However, the increase in the proportion of vaccinated people creates a "sort of counterintuitive thing" where more vaccinated people become cases.

Bloomfield says it was not long ago there was a roughly equal split between vaccinated and unvaccinated.

At that time, based on the protective effect of the vaccine, with 10,000 people, about half of the unvaccinated people would become symptomatic cases, leading to 250 hopitalisations. On the other hand, over 90 percent of vaccinated people do not become symptomatic.

"Even if ... the virus does come in contact with them, their body is able to get rid of it before they become infected or infectious to others."

With 90 percent of a 10,000 population fully vaccinated, it means 500 cases and 50 hospitalisations among the unvaccinated. There are a larger number of cases among the vaccinated population - "it's just simple maths, but even then less than half the number of hospitalisations amongst those cases".

He says the key thing is vaccination greatly reduces the likelihood someone will become a symptomatic case, and greatly reduces the likelihood of hospitalisation or death.

Prof Nikki Turner says the Pfizer vaccine is one of the best in the world - if not the best - performing, and we now have extensive data from around the world. The side effect profile has been clearly delineated.

"The data is really clear, that if you catch COVID [without vaccination], one in five people will have it severely and need support in hospital to breathe. Around 1 to 2 percent will die, and from the more recent data over 50 percent still have symptoms up to six months later."

She says with concerns about myocarditis - which can be a side-effect of the vaccine - the risk of getting that from the disease is about four times higher than the (very low) risk of getting it from a vaccine.

Equity in vaccinations

Tamati Shepherd-Wipiiti says he wants to celebrate some of the firsts for vulnerable communities including overseas in America and Canada.

He says disability communities are doing really well, and there was a 3 percent to 4 percent uplift in vaccination rates on Super Saturday.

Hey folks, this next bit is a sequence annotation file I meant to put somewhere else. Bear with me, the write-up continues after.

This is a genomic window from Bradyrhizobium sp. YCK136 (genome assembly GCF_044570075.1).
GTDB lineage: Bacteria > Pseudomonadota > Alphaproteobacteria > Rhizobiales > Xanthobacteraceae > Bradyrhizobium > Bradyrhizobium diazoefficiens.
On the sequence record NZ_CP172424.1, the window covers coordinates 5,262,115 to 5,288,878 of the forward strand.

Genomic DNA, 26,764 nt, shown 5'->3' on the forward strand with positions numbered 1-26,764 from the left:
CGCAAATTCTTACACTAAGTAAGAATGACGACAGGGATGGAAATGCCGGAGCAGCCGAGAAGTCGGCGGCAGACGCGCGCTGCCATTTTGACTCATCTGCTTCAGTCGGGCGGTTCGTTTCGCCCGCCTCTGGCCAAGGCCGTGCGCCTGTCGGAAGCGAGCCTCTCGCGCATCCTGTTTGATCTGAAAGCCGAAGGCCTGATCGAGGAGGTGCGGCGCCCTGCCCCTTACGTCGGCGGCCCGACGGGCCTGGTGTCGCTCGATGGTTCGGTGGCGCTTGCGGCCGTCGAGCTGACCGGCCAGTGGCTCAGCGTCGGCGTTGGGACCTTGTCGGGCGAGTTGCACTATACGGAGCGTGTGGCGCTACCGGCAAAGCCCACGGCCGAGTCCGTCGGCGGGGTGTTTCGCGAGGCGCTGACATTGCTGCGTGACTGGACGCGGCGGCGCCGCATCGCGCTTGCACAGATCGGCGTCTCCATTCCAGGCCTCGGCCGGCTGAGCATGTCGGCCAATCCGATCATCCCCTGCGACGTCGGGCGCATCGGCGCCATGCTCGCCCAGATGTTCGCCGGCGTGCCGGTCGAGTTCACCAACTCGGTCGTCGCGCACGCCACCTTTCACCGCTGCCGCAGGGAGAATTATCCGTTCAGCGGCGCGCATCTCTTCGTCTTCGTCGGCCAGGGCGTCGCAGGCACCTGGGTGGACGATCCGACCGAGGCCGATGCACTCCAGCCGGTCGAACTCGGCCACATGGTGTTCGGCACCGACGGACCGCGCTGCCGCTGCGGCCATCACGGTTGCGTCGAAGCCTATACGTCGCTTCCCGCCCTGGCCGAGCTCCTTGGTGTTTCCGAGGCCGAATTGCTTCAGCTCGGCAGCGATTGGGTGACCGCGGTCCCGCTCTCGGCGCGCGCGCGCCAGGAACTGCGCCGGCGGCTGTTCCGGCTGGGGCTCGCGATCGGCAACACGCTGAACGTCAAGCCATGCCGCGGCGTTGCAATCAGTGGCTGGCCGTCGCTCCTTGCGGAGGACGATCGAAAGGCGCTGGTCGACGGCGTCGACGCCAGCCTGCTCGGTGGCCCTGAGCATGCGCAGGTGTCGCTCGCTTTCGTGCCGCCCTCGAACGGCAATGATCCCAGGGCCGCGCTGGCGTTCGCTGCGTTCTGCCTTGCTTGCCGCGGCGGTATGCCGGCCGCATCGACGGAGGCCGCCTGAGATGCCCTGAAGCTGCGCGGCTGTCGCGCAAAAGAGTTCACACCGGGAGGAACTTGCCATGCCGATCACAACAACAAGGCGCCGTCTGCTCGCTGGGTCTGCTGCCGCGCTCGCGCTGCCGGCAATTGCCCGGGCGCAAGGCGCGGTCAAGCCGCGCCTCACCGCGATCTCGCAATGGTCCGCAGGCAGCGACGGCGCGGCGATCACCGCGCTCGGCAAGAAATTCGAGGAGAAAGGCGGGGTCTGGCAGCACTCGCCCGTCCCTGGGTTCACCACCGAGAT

Pacific organisations are smashing their targets, supported by churches and DHBs.

But he wants to celebrate some of the firsts for Māori. The first vaccination in New Zealand was a hauora in Auckland, the first mobile vaccination service in New Zealand as a hauora, and the first kaimahi to be trained to work alongside nurses was a hauora in Tairāwhiti.

In Northland, DHB clinics are getting in about 48 percent of the population, hauora are covering 25-28 percent, and GPs and pharmacies about 22 percent, he says.

What that means for Māori is 77 percent first dose and 61 percent second dose, he says.

There is a large number of rangatahi who need to get vaccinated and there has been a massive uplift in rangatahi coming out to get vaccinated, he says.

Before Super Saturday, Māori vaccinations averaged about 2000 to 3000, and that has since increased to about 5000 a day.

He says the key question is whether there will be another vaxathon, but "the second movie's never as good as the first", so it seems unlikely.

Shepherd-Wipiiti will be hosting a "fried bread friday" in Kaiti, in Gisborne so people can get vaccinated and get a fried bread.

"It's trusted relationship, right."

Māori and Pacific providers like Te Puea Winiata and Silau at South Seas are working closely together to address the vaccine challenge and prioritising things like manaakitanga, he says.

A number of Pākehā are also preferring the Māori health providers, he says.

"We can see a lot of Pacific and I think Māori health providers really coming to the fore, to the front of healthcare service delivery. It's a really beautiful thing to see."

He says iwi have been doing detailed planning about vaccination, testing and how to respond if the virus spreads into their communities.

Bloomfield says there have been really high testing rates amongst Māori, the highest rates of anyone recently, partly because that is where the majority of the latest cases have been.

He says modelling so far shows up to 200 cases a day on average by the end of the month, and there may well be several thousand Māori who have been infected by the end of the outbreak.

Shepherd-Wipiiti says the other flip being seen is a lot more door-to-door intiatives, and the first question was 'how are you whānau'.

"Really important that they were using data that could show them down to which streets.

"We've worked in partnership with iwi, in particular through our data sovereignty group ... to help our iwi access their own data. They've got the toolset ready, if the iwi need a user ID they're ready to go.

"In the Māori world that's not just data, that's our whānau."

Bloomfield says the data will be shared with the Whānau Ora Commissioning Agency. He has signed off the sharing of data for rohe including Tāmaki Makaurau and Kirikiriroa, as well as sharing it with the agency's providers on the ground and with iwi in Waikato.

"It will be shared where those appropriate conversations have happened."